Flight attendants provide routine services and respond to emergencies to ensure the safety and comfort of airline passengers. They also ensure that the flight deck, where the pilot and co-pilot are, remains secure. Formerly called stewardesses and stewards, flight attendants serve beverages, snacks and sometimes meals. When there is an emergency, they assist passengers and help keep them calm and safe.
Flight attendants typically do the following:
• participate in pre-flight briefings with the pilots, to discuss cabin conditions and flight details
• conduct preflight inspections of emergency equipment
• greet passengers, monitor carry-on baggage and direct passengers to assigned seats
• demonstrate the use of safety equipment and emergency equipment
• take care of passengers’ needs, particularly those with special needs
• reassure passengers during the flight, such as when the aircraft hits turbulence
• if an emergency arises, provide direction to passengers, including how to evacuate the aircraft
• respond to onboard medical situations.
Why did you choose this career? I chose to become a flight attendant because I wanted to travel the world. I worked for Emirates for five years, and then moved into the private sector.
Explain what it is that you do I fly on the private aircrafts of the Royal Prince of Saudi Arabia.
What training did you undergo? I did my ab initio (initial) training at Emirates training college. Every year you have to do a course to renew your license. To get into private aviation, you need to have a few years’ airline experience as well as business or first class experience for at least a year.
Describe your typical work day My day starts four hours before departure with a pre-flight briefing, where we discuss the flight, special cases, and have a safety talk. We then go to the aircraft to perform a security search and prepare for the passengers, ensuring the catering is correct and the cabin is clean. Then we take off and supply the meal service. After landing we perform landing duties, stowing all equipment.
What do you enjoy most? I really enjoy travelling to new destinations and experiencing the different cultures and food. I also enjoy meeting colleagues from all over the world.
Do you have any work dislikes? Missing special occasions with my friends and family is especially difficult for me.
What hurdles have you been required to overcome? The biggest challenge has been to understand the differences in culture. In the Middle East there are rules and laws that aren’t the same as in South Africa. You have to be mindful of your actions as well as the way you dress and speak to ensure it is not perceived as insulting.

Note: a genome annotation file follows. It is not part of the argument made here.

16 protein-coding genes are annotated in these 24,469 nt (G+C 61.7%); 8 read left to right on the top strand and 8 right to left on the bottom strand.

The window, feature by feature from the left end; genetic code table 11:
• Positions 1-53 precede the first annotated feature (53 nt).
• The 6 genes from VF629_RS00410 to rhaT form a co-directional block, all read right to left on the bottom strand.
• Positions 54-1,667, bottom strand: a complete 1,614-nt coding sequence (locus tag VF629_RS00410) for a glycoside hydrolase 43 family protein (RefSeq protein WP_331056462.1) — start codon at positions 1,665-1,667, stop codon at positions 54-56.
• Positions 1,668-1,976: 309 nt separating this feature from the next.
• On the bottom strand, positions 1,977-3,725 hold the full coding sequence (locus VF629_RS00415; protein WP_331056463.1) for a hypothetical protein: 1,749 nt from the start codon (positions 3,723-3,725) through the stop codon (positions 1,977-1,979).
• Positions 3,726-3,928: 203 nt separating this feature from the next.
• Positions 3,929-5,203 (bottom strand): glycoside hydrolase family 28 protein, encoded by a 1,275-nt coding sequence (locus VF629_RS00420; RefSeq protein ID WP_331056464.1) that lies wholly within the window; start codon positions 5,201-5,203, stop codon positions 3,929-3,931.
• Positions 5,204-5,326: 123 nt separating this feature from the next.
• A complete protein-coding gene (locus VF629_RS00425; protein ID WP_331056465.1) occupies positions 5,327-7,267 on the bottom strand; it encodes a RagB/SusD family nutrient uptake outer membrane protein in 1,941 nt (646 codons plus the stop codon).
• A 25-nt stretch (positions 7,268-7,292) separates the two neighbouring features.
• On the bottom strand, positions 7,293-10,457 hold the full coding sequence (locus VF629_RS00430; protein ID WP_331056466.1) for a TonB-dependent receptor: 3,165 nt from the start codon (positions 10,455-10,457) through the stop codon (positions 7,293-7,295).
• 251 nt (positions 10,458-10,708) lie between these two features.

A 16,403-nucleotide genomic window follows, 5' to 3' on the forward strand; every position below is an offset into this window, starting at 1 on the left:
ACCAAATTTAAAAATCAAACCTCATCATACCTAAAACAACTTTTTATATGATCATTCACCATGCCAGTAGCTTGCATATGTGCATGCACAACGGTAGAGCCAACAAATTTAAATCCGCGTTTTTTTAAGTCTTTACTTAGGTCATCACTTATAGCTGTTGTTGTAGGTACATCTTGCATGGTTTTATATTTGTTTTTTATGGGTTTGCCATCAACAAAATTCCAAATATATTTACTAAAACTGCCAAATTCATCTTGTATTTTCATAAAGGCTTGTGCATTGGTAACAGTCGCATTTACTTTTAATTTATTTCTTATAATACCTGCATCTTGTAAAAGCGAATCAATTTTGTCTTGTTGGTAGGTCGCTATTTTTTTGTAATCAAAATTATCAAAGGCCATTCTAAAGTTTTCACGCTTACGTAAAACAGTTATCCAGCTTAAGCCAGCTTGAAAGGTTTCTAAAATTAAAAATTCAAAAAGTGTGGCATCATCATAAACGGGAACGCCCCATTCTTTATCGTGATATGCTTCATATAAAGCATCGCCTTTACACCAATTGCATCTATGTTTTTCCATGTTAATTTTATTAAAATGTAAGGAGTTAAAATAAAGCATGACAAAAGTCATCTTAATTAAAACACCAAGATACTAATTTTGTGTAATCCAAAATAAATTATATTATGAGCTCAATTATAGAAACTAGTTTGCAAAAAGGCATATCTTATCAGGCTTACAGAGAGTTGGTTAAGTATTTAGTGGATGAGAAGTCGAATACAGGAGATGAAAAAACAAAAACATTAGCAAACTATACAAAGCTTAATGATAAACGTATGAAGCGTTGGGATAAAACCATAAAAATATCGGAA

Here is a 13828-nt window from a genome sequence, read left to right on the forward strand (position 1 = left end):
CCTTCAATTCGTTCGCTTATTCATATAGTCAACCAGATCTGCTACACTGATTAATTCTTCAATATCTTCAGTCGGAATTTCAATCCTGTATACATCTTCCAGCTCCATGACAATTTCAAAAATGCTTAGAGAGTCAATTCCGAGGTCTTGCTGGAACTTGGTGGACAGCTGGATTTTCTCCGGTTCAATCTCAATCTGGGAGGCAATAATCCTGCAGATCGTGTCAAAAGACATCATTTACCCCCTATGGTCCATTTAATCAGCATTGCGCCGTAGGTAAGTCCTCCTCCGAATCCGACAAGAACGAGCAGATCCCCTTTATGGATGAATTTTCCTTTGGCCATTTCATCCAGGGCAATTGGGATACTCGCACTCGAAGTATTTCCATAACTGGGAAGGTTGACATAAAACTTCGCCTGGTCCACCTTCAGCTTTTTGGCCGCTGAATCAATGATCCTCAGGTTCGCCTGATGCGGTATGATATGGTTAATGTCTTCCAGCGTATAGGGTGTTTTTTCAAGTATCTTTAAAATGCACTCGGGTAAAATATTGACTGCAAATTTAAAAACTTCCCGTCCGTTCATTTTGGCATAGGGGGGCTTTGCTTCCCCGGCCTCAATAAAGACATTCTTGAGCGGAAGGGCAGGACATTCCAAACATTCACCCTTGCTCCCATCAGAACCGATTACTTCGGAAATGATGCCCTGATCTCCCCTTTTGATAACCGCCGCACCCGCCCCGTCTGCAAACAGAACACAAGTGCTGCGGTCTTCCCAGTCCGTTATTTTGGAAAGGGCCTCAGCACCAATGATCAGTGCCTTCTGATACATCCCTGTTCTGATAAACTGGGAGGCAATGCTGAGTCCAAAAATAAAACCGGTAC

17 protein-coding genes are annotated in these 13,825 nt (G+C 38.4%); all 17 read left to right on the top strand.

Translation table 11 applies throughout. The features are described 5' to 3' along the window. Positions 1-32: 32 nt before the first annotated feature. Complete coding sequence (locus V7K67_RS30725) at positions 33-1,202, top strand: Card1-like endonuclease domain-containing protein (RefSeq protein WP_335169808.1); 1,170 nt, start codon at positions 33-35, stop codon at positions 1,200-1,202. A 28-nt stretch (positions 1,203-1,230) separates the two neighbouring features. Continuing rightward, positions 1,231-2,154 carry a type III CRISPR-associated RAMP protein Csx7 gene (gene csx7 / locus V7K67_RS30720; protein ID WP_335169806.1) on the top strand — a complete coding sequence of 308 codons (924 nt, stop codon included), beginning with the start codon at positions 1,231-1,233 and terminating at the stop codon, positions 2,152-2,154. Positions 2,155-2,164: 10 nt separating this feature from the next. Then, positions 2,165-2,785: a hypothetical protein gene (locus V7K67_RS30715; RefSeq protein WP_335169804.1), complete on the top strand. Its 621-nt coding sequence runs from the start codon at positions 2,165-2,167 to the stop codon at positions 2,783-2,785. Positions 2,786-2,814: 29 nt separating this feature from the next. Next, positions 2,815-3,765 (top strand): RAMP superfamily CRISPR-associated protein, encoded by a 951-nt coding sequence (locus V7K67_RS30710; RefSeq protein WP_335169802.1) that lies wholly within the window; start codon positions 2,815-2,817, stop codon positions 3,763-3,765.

What has been the highlight of your career to date? The highlight so far was meeting Richard Branson on a flight I was operating. He was one of the three people I most wanted to meet because he has such a positive outlook on life.
What are your future goals? My future goal is to come back to South Africa and to start my own business.
Experience vs formal training? I would say that they’re both equally important. You have to be properly trained as you have a big responsibility to ensure that any emergency on board is handled correctly. Once you’re comfortable with the job, you will be able to guide your fellow crew members, and this is where experience is essential.
Are there certain traits one should have to do this work? You have to have a good attitude, and be very patient. There are many times that you’ll be disappointed with flight changes and delays, resulting in people becoming upset and asking questions.
Advice for newcomers? You have to be disciplined and hard working. The job isn’t always glamorous and you have to be prepared to sacrifice time away from family and friends. You also have to have empathy; not everyone is travelling under pleasant circumstances.
Describe your job in three words Exciting • Disciplined • Challenging
A National Senior Certificate with English and Maths is typically the minimum educational requirement for becoming a flight attendant. However, some airlines prefer to hire applicants who have further education or previous work experience in customer service. Those who work on international flights may have to be fluent in a foreign language. There are various courses available that cover: passenger handling, reservations, emergency procedures, first aid and catering. In addition, candidates must have South African citizenship; be 18 years or older; be at least 1,58m tall and have a reasonable proportion of height and mass; pass a selection test; and pass an aviation medical examination.
WHERE CAN I STUDY?
South African Airways (SAA)
Practical and Theoretical Training
South African Civil Aviation Authority (SACAA)
EPT Aviation Training
Cranfield Aviation Training
South African Civil Aviation Authority (SACAA) – www.caa.co.za
Contact each institution for their specific requirements, but these subjects are recommended: